It’s useful to build your budget in four steps:
Step 1: Build the Fantasy Budget: What is the show you want to make? What would it cost to have everything and everyone you need to make it possible? What do you need (think about all things related to the show, including production costs, accessibility costs, personnel costs, etc.)? What’s impossible/possible? You’re creating the best case scenario budget here.
Step 2: Build the Practical Budget: Now start to think realistically. How many weeks can you actually pay your artists for? Is this a profit-share show? What are practical venue costs? What is possible in crowdsourcing revenue? In what ways can you include accessibility in your performance? Make a second column in your Excel sheet and shift the numbers from the fantasy budget to practical one
Step 3: Build the Grant Budget: Given that you’re applying for a grant, it’s useful to adjust how municipal, provincial, or federal funding will affect the success or viability of your project. This budget should live in between the Fantasy and Practical. Because grants councils are looking to see community impact, artists well paid for their work, and clear artistic value, this budget should be a bit more substantial in scope.
Step 4: Build the Actual Budget: This is likely the numbers you’ll be working with for the show. Why not just start with this? The prior three steps are useful to help whittle down what is essential. And also give you a sense of what’s possible, and where money can be spent if you have an unexpected set of revenue come through.
Write notes into the budget to explain the numbers. This is useful as a reminder but also important for supplementary budgets in a grant application. i.e. The fight director is $75 because they’re being paid $25/hr. (Describe how you came up with the number and articulate the reason for the numbers you’ve chosen).
If you have built budgets in the past, use these as a learning tool for building your next one. Go back and compare what you projected to what you actually spent. What are the unexpected costs that came up?
Compare this with your new budget.
As a producer, make sure you include yourself on the list of expenses. You should be paid for your work. There is no industry standard fee for producers, but sometimes people suggest about 5% of the budget. Try and keep the fees along par with the director.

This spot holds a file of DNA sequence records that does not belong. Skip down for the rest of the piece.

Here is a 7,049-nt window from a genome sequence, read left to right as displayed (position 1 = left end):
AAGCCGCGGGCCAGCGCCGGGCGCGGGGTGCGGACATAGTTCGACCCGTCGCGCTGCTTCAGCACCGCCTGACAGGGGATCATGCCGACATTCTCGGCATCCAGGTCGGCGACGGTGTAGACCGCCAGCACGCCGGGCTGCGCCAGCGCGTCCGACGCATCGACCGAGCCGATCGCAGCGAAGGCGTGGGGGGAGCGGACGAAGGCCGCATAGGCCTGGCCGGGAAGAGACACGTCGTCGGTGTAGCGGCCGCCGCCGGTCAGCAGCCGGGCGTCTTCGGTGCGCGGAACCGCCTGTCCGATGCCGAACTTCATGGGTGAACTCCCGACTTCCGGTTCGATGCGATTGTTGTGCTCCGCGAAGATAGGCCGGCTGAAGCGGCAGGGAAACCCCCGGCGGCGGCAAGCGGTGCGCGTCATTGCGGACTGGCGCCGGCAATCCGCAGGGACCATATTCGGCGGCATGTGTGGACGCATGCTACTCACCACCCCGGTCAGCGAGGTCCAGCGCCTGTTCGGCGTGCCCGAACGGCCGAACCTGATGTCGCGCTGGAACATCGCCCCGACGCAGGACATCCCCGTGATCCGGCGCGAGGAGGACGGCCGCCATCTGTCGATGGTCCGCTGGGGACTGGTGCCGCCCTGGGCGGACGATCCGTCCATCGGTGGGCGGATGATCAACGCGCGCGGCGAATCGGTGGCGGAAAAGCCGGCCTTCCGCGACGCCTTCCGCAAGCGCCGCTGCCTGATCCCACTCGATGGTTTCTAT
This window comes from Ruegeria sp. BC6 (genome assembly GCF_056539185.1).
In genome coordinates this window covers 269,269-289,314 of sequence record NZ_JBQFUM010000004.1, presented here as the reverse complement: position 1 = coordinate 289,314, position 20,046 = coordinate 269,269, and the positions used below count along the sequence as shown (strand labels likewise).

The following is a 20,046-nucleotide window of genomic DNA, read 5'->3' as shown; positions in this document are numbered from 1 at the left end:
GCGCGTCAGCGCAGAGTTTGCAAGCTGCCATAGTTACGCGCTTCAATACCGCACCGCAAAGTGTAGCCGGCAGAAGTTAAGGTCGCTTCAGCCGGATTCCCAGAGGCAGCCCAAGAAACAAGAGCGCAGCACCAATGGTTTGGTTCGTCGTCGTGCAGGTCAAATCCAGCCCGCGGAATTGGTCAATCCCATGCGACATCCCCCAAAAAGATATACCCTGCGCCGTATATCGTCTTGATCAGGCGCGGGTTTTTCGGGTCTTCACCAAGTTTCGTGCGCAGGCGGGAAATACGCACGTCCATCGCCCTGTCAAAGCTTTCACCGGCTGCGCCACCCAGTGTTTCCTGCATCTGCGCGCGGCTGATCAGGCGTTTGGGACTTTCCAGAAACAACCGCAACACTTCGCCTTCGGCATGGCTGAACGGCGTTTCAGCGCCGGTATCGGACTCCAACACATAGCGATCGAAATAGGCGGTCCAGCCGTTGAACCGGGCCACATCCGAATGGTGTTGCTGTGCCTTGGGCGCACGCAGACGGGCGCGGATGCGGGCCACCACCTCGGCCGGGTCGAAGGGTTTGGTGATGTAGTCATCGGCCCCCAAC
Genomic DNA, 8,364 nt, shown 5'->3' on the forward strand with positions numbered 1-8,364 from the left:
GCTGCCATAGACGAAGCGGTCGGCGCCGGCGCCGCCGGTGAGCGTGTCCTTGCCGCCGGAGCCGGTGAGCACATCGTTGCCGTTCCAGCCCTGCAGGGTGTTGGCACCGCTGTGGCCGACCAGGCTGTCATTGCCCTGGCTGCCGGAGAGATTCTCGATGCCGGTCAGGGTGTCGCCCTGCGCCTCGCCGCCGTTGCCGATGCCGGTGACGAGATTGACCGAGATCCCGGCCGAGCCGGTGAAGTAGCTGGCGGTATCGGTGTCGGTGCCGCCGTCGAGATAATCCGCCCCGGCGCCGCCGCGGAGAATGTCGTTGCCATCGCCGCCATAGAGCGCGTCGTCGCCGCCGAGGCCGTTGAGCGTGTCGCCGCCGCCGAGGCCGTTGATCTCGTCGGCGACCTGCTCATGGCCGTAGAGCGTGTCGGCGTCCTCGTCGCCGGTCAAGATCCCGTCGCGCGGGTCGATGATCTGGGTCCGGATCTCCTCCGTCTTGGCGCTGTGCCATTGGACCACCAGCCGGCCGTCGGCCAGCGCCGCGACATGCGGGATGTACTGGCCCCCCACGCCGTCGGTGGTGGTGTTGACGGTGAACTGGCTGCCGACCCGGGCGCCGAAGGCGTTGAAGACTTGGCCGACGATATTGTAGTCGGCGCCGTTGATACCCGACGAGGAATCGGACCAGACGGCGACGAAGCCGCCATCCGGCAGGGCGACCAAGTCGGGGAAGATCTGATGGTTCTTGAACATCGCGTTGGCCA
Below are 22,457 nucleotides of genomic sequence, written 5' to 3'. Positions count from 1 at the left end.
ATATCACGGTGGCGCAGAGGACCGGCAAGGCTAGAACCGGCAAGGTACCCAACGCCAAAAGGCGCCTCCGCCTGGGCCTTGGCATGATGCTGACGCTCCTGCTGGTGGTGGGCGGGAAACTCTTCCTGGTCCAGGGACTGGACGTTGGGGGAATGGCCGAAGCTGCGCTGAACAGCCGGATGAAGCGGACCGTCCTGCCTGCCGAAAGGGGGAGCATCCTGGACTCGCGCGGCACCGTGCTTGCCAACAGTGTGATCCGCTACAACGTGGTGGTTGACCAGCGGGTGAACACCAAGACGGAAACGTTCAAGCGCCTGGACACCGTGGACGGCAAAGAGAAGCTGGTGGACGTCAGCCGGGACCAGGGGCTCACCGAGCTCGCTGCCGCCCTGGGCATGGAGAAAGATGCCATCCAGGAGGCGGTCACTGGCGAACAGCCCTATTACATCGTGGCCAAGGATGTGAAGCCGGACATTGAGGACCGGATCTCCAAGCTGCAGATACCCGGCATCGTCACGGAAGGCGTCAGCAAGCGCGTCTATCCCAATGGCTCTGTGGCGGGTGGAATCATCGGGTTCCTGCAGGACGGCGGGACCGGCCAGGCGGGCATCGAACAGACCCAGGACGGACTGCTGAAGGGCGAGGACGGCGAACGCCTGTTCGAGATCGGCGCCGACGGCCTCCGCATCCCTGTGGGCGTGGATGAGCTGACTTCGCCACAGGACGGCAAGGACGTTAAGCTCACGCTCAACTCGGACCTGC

If you’re also an artist in the production you should have one share as the artist and a separate share as the producer.
Hiring a Production Manager can save you money in the long run and help you fill out your budget with accuracy. They can figure out other costs like crew costs, set building, tech riders, accessibility costs (such as the fee for an audio describer or an American Sign Language (ASL) interpreter) etc.
PMs work closely with designers and the producer. They know the technical community and can help with renting or building things at a reasonable rate. They can be useful even for a load-in and load-out of a smaller show and have a crew lined up for that work like organizing the strike. They can book an ASL interpreter and check your venue and production for its inclusivity for patrons, performers and technical staff. They ensure that all the budget reports and petty cash comes back, and that receipts come in. Their responsibility is to work within the budget.
A (mostly) exhaustive list of typical budget items. Keep in mind that no two productions are alike: you may not need every single item in this list or you may need many more items that are not included.
Dance Umbrella of Ontario offers hints, tricks and tips for building your budget based on standards for dance performances.